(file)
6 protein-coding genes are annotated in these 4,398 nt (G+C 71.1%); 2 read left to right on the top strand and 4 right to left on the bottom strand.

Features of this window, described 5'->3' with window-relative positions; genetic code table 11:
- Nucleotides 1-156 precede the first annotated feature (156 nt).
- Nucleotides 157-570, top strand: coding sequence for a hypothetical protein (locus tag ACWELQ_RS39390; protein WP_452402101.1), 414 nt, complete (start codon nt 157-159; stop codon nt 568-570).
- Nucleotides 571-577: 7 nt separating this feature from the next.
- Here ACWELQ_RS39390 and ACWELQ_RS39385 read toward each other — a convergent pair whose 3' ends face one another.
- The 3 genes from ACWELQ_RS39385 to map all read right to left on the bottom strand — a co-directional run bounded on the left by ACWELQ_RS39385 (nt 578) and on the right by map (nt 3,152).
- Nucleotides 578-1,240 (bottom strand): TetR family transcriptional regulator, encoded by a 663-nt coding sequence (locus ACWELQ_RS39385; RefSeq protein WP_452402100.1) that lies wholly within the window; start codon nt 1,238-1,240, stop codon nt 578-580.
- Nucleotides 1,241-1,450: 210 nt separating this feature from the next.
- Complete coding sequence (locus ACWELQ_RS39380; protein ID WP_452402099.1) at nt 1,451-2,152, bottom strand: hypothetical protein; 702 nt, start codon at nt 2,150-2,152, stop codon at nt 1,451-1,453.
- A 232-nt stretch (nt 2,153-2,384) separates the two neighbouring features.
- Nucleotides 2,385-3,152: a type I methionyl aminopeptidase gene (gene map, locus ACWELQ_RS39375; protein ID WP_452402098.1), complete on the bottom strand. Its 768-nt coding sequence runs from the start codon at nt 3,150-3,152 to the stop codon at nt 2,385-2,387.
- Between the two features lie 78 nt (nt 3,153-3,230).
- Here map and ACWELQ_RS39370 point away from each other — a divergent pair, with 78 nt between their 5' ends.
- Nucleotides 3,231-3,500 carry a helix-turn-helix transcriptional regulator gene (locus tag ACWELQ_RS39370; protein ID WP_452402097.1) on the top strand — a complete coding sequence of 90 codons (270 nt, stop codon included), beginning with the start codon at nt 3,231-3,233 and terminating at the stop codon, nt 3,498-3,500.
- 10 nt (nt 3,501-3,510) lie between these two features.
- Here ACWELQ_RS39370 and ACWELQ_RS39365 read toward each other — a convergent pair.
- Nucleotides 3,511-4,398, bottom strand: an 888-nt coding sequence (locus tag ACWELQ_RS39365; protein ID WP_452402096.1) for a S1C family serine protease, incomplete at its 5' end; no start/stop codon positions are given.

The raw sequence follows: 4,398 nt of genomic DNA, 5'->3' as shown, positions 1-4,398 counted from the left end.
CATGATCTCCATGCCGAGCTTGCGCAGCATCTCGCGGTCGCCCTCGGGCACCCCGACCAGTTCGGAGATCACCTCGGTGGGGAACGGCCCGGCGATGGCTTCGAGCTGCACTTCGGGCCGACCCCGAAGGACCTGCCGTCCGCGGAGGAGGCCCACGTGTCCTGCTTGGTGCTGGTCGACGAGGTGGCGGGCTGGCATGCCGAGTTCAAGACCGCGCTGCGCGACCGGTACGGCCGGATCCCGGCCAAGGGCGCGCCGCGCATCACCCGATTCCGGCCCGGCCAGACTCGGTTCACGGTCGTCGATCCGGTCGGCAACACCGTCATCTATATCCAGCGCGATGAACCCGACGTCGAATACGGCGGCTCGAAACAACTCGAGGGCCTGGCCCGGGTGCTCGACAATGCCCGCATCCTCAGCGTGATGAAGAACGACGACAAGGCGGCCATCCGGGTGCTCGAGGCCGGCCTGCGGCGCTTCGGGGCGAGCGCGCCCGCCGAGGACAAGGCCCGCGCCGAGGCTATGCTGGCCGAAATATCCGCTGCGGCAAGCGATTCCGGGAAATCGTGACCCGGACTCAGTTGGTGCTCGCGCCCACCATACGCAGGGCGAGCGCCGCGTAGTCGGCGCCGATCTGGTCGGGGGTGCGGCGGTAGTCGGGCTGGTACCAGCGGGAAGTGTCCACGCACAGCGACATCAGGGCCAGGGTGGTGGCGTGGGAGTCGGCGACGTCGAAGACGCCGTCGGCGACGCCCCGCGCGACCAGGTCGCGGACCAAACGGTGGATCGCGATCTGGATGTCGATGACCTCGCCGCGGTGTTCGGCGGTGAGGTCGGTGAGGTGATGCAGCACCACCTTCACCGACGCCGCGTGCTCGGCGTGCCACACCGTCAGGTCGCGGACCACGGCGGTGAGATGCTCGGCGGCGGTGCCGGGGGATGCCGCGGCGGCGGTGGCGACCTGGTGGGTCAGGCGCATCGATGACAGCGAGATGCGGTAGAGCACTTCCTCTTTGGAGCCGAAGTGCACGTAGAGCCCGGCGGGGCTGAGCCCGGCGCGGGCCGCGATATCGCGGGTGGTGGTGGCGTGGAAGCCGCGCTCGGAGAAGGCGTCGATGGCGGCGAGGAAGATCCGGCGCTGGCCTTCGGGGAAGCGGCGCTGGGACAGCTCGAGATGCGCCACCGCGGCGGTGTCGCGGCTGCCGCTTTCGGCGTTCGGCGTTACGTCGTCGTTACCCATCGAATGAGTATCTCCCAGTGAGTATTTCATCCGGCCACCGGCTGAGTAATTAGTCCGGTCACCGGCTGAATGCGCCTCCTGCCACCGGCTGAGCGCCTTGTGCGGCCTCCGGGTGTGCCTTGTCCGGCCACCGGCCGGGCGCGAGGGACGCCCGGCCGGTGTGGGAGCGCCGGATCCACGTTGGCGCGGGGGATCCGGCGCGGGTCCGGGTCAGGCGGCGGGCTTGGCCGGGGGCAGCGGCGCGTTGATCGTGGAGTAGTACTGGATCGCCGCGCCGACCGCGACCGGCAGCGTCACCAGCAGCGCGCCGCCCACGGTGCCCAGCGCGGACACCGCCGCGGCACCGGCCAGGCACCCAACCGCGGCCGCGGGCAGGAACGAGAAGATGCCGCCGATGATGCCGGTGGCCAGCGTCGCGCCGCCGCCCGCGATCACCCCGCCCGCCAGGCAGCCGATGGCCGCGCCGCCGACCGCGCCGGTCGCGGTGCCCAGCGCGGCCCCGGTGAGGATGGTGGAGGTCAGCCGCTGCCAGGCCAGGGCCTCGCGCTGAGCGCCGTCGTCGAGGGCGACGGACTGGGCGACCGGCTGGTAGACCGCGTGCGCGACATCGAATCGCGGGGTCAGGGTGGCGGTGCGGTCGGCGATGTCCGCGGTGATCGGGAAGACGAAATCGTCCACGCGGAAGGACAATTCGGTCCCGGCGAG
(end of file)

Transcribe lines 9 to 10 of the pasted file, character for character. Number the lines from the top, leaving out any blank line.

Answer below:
- Nucleotides 1,241-1,450: 210 nt separating this feature from the next.
- Complete coding sequence (locus ACWELQ_RS39380; protein ID WP_452402099.1) at nt 1,451-2,152, bottom strand: hypothetical protein; 702 nt, start codon at nt 2,150-2,152, stop codon at nt 1,451-1,453.